"Sukegawa--enabled by Watts's lucid translation--tells an endearing, thoughtful tale about relationships and the everyday meaning of life. Readers in search of gently illuminating fare--e.g., Shion Miura's The Great Passage
, Jeff Talarigo's The Pearl Diver
--will appreciate this toothsome treat." -- Library Journal
"Although Tokue's past is a reflection of a dark chapter of Japanese history, her wisdom, patience, and kindness shape this touching and occasionally wistful novel. Through Tokue's story, Sukegawa eloquently explores the seeds of biases and challenges us to truly listen to the natural world and the messages it artfully hides." -- Booklist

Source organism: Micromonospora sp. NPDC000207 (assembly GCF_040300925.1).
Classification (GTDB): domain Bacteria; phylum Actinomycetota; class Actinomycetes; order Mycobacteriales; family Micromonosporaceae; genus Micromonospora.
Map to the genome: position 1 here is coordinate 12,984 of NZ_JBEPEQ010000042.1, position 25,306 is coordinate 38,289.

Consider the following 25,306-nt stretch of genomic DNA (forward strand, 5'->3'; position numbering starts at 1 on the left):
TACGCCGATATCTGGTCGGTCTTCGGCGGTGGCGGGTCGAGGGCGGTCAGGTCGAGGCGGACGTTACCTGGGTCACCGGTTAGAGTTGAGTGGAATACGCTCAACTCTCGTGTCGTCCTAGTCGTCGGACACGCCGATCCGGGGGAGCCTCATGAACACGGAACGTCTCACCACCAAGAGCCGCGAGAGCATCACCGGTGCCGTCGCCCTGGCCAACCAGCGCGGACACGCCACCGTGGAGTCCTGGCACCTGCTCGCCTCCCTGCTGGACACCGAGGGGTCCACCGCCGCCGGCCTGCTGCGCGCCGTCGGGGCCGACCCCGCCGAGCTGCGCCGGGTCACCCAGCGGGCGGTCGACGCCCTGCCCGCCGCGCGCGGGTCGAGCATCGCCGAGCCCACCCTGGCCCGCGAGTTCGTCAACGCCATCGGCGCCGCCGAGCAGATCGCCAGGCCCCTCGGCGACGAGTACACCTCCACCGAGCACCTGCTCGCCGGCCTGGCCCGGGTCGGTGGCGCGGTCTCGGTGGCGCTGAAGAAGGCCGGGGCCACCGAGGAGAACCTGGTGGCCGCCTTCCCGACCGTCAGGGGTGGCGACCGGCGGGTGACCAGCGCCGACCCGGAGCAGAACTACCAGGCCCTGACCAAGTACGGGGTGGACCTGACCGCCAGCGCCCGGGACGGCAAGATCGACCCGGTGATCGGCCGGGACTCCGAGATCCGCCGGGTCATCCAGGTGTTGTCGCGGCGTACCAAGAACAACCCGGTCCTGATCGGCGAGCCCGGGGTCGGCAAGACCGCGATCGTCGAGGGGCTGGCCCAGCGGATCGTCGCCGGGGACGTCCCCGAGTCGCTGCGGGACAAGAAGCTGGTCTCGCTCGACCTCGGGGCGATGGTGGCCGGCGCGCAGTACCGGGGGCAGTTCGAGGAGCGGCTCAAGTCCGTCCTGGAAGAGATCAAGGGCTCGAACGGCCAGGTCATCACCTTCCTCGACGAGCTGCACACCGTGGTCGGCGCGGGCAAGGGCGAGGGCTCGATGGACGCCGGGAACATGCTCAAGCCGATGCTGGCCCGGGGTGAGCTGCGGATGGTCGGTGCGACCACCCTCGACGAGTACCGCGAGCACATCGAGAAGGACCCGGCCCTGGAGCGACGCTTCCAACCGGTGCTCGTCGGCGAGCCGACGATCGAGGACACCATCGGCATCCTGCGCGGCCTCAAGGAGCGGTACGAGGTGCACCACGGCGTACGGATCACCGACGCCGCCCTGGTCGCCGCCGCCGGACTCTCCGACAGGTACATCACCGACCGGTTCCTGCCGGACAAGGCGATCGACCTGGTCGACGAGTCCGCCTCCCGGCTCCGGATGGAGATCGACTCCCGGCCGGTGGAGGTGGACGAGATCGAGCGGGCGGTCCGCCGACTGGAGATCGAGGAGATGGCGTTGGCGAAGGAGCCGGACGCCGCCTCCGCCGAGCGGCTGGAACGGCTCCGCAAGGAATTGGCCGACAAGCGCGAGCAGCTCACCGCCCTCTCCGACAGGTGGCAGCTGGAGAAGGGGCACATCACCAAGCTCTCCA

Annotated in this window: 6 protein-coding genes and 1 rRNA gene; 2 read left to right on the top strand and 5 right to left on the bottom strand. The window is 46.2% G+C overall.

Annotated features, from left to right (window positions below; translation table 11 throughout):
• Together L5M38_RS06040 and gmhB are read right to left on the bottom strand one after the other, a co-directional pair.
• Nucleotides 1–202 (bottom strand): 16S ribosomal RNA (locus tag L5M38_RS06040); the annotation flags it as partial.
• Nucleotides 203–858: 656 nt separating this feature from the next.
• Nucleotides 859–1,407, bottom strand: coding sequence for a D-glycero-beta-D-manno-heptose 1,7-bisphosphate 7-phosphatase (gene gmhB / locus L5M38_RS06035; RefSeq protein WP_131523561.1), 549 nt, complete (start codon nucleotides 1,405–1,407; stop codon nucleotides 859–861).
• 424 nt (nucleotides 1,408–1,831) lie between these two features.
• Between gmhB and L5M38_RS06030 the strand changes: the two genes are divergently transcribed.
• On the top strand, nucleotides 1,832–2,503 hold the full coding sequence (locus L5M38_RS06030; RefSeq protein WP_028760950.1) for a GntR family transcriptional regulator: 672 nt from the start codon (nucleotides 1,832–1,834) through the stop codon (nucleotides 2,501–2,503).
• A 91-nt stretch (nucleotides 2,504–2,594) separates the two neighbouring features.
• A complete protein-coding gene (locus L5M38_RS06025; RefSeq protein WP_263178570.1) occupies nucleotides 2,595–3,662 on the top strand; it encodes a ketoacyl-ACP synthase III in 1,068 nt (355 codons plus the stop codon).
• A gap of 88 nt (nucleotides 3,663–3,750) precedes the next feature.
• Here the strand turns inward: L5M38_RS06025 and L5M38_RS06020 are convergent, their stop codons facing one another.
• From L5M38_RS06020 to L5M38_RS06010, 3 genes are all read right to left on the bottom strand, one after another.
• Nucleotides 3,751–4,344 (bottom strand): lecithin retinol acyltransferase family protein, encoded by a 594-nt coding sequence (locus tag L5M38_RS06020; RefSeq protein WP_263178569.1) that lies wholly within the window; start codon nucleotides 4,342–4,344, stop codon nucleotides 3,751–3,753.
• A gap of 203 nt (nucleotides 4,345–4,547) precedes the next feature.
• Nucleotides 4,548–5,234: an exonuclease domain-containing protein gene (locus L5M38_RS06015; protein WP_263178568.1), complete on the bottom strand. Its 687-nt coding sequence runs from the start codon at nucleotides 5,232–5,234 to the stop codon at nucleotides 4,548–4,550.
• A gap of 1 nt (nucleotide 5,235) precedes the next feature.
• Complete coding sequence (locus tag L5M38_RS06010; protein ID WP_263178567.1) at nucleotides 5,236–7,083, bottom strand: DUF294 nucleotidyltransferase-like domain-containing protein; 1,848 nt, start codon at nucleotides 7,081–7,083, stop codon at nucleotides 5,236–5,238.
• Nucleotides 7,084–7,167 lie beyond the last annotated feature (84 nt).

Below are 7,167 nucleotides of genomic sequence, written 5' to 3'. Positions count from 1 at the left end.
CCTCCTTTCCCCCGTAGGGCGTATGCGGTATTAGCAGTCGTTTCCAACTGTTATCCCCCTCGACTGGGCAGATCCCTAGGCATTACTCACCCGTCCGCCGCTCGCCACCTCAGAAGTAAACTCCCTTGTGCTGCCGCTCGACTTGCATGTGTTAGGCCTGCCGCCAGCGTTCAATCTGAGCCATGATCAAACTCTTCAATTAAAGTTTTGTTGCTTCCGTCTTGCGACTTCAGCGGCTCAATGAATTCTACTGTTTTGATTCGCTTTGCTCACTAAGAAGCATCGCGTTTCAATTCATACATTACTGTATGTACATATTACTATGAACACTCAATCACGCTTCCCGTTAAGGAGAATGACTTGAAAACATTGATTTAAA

Sentaro has failed: he has a criminal record, drinks too much, and hasn't managed to fulfill his dream of becoming a writer. Instead, he works in a confectionery shop selling dorayaki, a type of pancake filled with a sweet paste made of red beans. With only the blossoming of the cherry trees to mark the passing of time, he spends his days listlessly filling the pastries. Until one day an elderly, handicapped woman enters the shop.
Tokue makes the best bean paste imaginable, and begins to teach Sentaro her art. But as their friendship flourishes, societal prejudices become impossible to escape, in this quietly devastating novel about the burden of the past and the redemptive power of friendship.